Photo courtesy of Trip Advisor

Why do they make us cry?

Fine. Why do they make us cry?

Why is someone dying like a
paper tissue blowing, or a sigh,
or a garden with trees from a
neighbour’s garden overflowing,
or the trees themselves in a
childhood garden, or the sky
which can’t be understood from
where I stand, or an adult hand,
or the shortness of my breath,
or the shortness of my breadth
of understanding compared to
those who’ve woven round this
planet longer.. 

No, no children’s
gardens; no, no chunky
puppies, no thorn-sting roses,
no, not the voice of someone
I’ve never met calling out to me,
calling, asking,
What the heck are you saying? 

As well he might. 

None of these. 

Why do I lie and lie? One
spoken, the other prone on a bed
woken from some dream full of
dread where my lies will finally be
seen as the token of who I really am.
None of these. By the by I don’t know
why I repeat None of these. I’m not
implying some deep truth-telling,
secret-selling – my secrets are all
dry, or drying, hung high on wire,
pegged there for all to see. See? My
secrets are not secret: they share
common humanity with Thee and me. 

Fine. Why do they make us cry?

Today the sky, the garden…a painting.

Sun drifts me to the garden.
Pale gray clouds drift swift as
geriatric snails. We amaze.
This same procession meanders
through some thousand of my life’s days;
though today’s the first day of creation.

A black fat bird spreads his pencil line legs
bloke-like on a twig-sized branch,
pecks at things unseen. Flicks his tail: a
long-haired girl flicking her hair.
It’s surely all performing.
Where’s the bread spread on the grass?
he asks. 

I respond, head inside for bread.
When I return, he returns too:
Been next door.
Tightropes on the fence,
picks in the bark on the
raised garden at
unwarned bugs and things minute.
Bread ignored. 

Imprisoned between the
neighbour’s shed and
the other neighbour’s tree,
the slate blue sea, distant,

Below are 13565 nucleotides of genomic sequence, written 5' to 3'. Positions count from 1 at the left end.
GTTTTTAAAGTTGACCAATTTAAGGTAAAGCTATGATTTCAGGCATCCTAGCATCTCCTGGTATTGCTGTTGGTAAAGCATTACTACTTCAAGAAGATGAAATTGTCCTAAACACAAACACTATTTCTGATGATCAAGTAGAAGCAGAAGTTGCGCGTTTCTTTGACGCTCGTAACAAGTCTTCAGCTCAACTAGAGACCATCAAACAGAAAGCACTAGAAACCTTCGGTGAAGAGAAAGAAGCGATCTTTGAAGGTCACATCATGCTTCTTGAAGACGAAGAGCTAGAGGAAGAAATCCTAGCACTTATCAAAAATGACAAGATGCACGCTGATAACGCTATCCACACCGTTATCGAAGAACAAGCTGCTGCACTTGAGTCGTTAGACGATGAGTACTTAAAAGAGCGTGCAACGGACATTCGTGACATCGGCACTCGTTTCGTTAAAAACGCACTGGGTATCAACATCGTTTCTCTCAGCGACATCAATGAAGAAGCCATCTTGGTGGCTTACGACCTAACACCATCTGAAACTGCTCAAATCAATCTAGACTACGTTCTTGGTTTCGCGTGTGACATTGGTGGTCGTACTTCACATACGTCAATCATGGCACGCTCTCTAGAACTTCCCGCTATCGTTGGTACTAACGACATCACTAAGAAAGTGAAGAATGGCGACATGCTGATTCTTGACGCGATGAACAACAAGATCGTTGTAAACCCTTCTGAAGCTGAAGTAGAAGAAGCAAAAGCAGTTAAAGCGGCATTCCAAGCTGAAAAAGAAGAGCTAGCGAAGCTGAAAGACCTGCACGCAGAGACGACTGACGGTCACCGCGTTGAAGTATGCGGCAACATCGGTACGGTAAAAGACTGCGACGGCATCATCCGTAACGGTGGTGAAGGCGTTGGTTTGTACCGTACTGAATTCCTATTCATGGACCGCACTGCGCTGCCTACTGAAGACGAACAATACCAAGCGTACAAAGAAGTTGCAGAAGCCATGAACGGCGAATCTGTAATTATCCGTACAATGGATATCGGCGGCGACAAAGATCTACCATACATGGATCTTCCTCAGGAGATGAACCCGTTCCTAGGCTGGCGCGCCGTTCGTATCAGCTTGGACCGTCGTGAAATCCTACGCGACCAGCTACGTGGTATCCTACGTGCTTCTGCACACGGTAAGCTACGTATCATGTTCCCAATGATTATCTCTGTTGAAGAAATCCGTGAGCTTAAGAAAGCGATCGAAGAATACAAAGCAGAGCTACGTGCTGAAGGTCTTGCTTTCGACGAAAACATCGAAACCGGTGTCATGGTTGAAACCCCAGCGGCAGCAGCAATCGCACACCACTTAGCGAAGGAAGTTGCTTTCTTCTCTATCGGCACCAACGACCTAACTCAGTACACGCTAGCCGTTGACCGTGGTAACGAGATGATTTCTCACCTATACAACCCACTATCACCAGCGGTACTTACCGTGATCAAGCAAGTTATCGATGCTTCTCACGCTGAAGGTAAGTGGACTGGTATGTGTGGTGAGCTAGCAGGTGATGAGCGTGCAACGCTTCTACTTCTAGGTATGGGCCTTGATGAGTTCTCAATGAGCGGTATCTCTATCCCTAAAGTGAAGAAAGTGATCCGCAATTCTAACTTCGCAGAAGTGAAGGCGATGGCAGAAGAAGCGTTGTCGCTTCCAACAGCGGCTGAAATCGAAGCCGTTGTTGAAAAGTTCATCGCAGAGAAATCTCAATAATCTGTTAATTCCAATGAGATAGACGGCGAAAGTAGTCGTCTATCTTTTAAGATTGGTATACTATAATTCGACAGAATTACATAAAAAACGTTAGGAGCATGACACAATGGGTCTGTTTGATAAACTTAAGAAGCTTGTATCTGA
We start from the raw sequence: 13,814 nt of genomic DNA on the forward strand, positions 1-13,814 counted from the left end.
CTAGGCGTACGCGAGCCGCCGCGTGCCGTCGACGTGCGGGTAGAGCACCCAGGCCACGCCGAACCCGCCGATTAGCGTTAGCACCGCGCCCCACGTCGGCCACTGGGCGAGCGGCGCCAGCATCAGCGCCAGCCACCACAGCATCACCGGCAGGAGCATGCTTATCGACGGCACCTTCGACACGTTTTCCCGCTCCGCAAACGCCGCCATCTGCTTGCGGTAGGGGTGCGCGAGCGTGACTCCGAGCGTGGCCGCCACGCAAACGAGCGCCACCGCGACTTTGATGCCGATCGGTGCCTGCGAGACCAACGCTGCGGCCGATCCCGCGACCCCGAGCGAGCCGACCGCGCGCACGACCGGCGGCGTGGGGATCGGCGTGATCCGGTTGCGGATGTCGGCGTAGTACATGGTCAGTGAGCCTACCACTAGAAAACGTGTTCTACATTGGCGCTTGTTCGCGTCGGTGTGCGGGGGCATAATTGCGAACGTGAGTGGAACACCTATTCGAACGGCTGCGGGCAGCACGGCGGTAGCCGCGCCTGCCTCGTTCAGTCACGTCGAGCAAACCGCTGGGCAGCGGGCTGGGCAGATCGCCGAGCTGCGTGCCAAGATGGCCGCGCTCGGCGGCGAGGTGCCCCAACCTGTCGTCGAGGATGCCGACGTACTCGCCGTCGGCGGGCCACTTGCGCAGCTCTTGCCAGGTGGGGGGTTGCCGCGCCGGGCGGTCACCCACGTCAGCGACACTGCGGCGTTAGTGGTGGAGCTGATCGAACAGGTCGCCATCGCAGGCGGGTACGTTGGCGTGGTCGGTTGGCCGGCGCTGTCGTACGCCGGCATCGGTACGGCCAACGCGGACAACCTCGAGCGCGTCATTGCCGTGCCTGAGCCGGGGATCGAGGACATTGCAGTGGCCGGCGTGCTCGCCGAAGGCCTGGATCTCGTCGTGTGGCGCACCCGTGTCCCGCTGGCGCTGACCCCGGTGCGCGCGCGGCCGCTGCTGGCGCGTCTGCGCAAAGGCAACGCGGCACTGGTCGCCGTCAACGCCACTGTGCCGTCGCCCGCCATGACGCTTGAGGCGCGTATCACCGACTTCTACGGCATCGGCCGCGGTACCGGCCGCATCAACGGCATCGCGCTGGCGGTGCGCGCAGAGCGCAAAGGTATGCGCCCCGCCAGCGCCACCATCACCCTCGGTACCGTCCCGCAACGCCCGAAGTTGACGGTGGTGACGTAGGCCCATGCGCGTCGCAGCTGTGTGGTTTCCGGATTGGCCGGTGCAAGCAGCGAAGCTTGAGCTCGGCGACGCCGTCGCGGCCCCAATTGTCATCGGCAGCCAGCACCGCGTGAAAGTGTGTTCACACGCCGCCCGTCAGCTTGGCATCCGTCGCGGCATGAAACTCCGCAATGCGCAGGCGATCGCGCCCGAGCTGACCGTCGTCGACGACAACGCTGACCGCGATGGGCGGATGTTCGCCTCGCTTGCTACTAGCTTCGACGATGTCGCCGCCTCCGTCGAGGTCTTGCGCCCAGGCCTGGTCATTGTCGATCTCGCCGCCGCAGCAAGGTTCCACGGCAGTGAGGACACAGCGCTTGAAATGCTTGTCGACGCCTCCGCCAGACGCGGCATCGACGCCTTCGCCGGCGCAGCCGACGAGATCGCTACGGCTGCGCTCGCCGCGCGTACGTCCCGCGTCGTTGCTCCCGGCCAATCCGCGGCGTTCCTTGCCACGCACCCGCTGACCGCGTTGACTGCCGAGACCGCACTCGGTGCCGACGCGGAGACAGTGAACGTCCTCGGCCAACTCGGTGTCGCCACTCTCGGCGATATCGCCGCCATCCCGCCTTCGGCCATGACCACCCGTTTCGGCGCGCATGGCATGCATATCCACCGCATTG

but not so distant,
stretched like a satin swatch,
becalmed, midway to the sky,
threatens clouds with
increased denseness.

May 2020

Sunday, July 26, 2020

A dog of two halves

I love the way a dog dumps its rear end down,
so that the rear is sitting, but not the front,
as if the rear was parking the car while the front went shopping,
as if the rear belonged to some other dog,
a pantomime dog of two halves,
as if this other dog was just filling in for the afternoon
and it had now reached the end of the time it was paid for,
and at any moment the sighted front could walk off
and leave the rear squatting blindly.

Thursday, November 14, 2019


Some people say fairly unique
or quite unique or even very unique,
but unique must not be made meek
with modifiers, it must be hard as teak;
no self-respecting Greek
would dare to a Roman speak
with unicus weakened by a reek-
ing Latin qualifier; mise en pratique
or not, he'd like as punch him in the beak
for speaking Latin like a freak;
yet up-the-creek English speakers wreak
havoc on unique and make it leak
by sneaking in weasel words that shriek
of their willingness to make oblique
unique’s upright mystique,
forcing unique to eke
out its days on a desert plain and not on a mountain peak.

Wednesday, May 08, 2019

To my wife, Celia

To my wife, Celia